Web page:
Associate Professor of Clinical and Health Psychology
College of Public Health and Health Professions
Over the past 20 years, Dawn Bowers has studied the neuropyschology of emotions and the role certain parts of the brain play in emotion.
Director of the Cognitive Neuroscience Laboratory at the McKnight Brain Institute, Bowers says that injuries to the brain can create types of depression and anxiety that are hard to differentiate from their psychiatric counterparts.
“In many cases, these emotional changes are more debilitating to the lives of patients than motor or cognitive difficulties,” she says.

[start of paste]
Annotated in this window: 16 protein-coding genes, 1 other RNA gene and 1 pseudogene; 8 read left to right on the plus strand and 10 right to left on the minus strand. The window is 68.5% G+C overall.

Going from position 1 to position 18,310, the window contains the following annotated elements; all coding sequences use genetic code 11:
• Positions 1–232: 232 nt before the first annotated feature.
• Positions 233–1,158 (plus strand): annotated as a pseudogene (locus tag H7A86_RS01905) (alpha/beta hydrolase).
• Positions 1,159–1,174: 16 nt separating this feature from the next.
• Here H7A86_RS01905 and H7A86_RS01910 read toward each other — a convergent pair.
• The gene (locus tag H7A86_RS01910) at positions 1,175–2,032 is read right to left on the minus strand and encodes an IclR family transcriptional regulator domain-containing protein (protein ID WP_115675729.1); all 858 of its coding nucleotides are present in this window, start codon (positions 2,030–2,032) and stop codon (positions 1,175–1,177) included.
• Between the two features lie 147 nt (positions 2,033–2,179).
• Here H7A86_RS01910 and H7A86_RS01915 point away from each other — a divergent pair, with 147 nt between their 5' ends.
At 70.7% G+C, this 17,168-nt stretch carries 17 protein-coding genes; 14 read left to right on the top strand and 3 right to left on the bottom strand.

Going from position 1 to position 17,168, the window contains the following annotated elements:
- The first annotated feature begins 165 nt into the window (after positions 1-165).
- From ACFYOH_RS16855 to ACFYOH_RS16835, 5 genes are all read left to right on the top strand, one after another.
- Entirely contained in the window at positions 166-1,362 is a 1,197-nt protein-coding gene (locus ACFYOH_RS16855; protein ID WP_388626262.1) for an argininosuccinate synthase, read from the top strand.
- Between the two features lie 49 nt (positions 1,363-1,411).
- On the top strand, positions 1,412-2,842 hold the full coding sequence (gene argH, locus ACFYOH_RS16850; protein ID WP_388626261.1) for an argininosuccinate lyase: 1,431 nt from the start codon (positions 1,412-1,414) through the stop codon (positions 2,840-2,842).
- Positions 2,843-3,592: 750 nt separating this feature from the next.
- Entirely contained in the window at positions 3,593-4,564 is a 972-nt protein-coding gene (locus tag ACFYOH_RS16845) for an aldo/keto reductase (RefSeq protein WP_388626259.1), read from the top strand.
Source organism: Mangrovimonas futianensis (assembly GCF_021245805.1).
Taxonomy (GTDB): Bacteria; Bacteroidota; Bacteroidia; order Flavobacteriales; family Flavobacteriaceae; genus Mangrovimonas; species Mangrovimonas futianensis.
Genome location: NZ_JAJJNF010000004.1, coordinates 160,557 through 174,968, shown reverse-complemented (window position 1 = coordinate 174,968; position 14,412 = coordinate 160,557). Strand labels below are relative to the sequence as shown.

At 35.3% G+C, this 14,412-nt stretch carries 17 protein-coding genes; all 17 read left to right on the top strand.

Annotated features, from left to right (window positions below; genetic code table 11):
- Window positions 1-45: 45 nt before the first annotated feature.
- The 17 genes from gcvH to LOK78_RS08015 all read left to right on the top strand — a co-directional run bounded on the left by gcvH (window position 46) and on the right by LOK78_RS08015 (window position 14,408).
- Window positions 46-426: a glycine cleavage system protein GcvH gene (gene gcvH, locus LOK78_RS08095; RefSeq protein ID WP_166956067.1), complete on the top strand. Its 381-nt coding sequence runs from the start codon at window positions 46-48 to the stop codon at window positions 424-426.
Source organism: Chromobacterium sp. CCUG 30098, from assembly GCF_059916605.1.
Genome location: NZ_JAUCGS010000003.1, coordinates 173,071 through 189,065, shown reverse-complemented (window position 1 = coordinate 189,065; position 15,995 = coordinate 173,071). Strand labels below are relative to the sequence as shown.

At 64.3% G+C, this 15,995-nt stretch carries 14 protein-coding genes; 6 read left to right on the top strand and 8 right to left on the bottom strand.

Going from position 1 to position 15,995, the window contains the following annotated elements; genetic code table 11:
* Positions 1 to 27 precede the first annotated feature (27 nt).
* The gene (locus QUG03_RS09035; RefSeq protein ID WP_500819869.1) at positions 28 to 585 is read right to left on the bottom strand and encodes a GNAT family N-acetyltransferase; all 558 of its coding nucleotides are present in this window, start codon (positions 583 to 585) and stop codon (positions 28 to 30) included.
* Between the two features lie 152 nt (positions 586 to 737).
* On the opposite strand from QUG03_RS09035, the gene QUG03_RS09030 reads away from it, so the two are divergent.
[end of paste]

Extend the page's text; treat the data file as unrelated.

Bowers and her colleagues showed that certain kinds of strokes make it difficult for sufferers to properly understand the emotional content carried by facial expressions and voices.
To study the effects of this kind of brain injury, Bowers developed the Florida Affect Battery (FAB), now used throughout the country and internationally. FAB measures how effectively adults read the facial expressions of others and understand the emotional content of voice intonation, loudness and tempo.
Parkinson’s disease, and the difficulty patients have in communicating emotions, forms the core of Bowers’ current research. Using computer imaging to analyze facial movements, Bowers and her co-workers have examined the mechanisms underlying the lack of facial expressions found in many sufferers of the disease. Most recently, her group has identified apathy, rather than depression, as the major neuropsychiatric component of Parkinson’s disease, a finding that drives Bowers’ current work.